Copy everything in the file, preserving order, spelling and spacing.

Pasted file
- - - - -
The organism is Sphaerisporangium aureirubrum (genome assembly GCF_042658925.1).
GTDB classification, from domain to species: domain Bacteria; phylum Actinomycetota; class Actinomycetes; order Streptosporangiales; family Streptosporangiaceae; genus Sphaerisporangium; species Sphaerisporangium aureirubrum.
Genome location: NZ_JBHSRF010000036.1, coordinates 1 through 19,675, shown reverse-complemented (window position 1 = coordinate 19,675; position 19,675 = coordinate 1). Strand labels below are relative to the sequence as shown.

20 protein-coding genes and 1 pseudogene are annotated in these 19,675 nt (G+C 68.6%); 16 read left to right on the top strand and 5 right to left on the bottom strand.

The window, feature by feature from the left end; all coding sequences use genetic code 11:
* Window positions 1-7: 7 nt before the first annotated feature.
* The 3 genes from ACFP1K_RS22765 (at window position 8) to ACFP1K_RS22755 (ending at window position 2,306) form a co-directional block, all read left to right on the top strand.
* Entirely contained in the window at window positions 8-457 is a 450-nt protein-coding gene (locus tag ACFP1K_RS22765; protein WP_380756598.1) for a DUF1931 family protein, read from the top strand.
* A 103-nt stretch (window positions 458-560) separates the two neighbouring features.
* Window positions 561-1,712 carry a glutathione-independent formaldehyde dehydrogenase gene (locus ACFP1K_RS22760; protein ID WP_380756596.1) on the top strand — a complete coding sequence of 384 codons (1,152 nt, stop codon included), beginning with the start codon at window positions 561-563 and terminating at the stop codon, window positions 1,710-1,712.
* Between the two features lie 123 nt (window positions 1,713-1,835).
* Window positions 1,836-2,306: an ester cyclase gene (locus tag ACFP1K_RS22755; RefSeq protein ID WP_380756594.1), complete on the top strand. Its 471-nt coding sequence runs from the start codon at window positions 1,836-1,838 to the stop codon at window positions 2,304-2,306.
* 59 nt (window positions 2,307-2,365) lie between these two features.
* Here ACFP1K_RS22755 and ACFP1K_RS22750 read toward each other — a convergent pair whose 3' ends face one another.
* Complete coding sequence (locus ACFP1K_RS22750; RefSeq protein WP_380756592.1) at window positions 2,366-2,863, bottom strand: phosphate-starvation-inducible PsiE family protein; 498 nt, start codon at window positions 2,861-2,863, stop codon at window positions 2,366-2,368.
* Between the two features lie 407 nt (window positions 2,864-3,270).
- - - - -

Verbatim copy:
The organism is Sphaerisporangium aureirubrum (genome assembly GCF_042658925.1).
GTDB classification, from domain to species: domain Bacteria; phylum Actinomycetota; class Actinomycetes; order Streptosporangiales; family Streptosporangiaceae; genus Sphaerisporangium; species Sphaerisporangium aureirubrum.
Genome location: NZ_JBHSRF010000036.1, coordinates 1 through 19,675, shown reverse-complemented (window position 1 = coordinate 19,675; position 19,675 = coordinate 1). Strand labels below are relative to the sequence as shown.

20 protein-coding genes and 1 pseudogene are annotated in these 19,675 nt (G+C 68.6%); 16 read left to right on the top strand and 5 right to left on the bottom strand.

The window, feature by feature from the left end; all coding sequences use genetic code 11:
* Window positions 1-7: 7 nt before the first annotated feature.
* The 3 genes from ACFP1K_RS22765 (at window position 8) to ACFP1K_RS22755 (ending at window position 2,306) form a co-directional block, all read left to right on the top strand.
* Entirely contained in the window at window positions 8-457 is a 450-nt protein-coding gene (locus tag ACFP1K_RS22765; protein WP_380756598.1) for a DUF1931 family protein, read from the top strand.
* A 103-nt stretch (window positions 458-560) separates the two neighbouring features.
* Window positions 561-1,712 carry a glutathione-independent formaldehyde dehydrogenase gene (locus ACFP1K_RS22760; protein ID WP_380756596.1) on the top strand — a complete coding sequence of 384 codons (1,152 nt, stop codon included), beginning with the start codon at window positions 561-563 and terminating at the stop codon, window positions 1,710-1,712.
* Between the two features lie 123 nt (window positions 1,713-1,835).
* Window positions 1,836-2,306: an ester cyclase gene (locus tag ACFP1K_RS22755; RefSeq protein ID WP_380756594.1), complete on the top strand. Its 471-nt coding sequence runs from the start codon at window positions 1,836-1,838 to the stop codon at window positions 2,304-2,306.
* 59 nt (window positions 2,307-2,365) lie between these two features.
* Here ACFP1K_RS22755 and ACFP1K_RS22750 read toward each other — a convergent pair whose 3' ends face one another.
* Complete coding sequence (locus ACFP1K_RS22750; RefSeq protein WP_380756592.1) at window positions 2,366-2,863, bottom strand: phosphate-starvation-inducible PsiE family protein; 498 nt, start codon at window positions 2,861-2,863, stop codon at window positions 2,366-2,368.
* Between the two features lie 407 nt (window positions 2,864-3,270).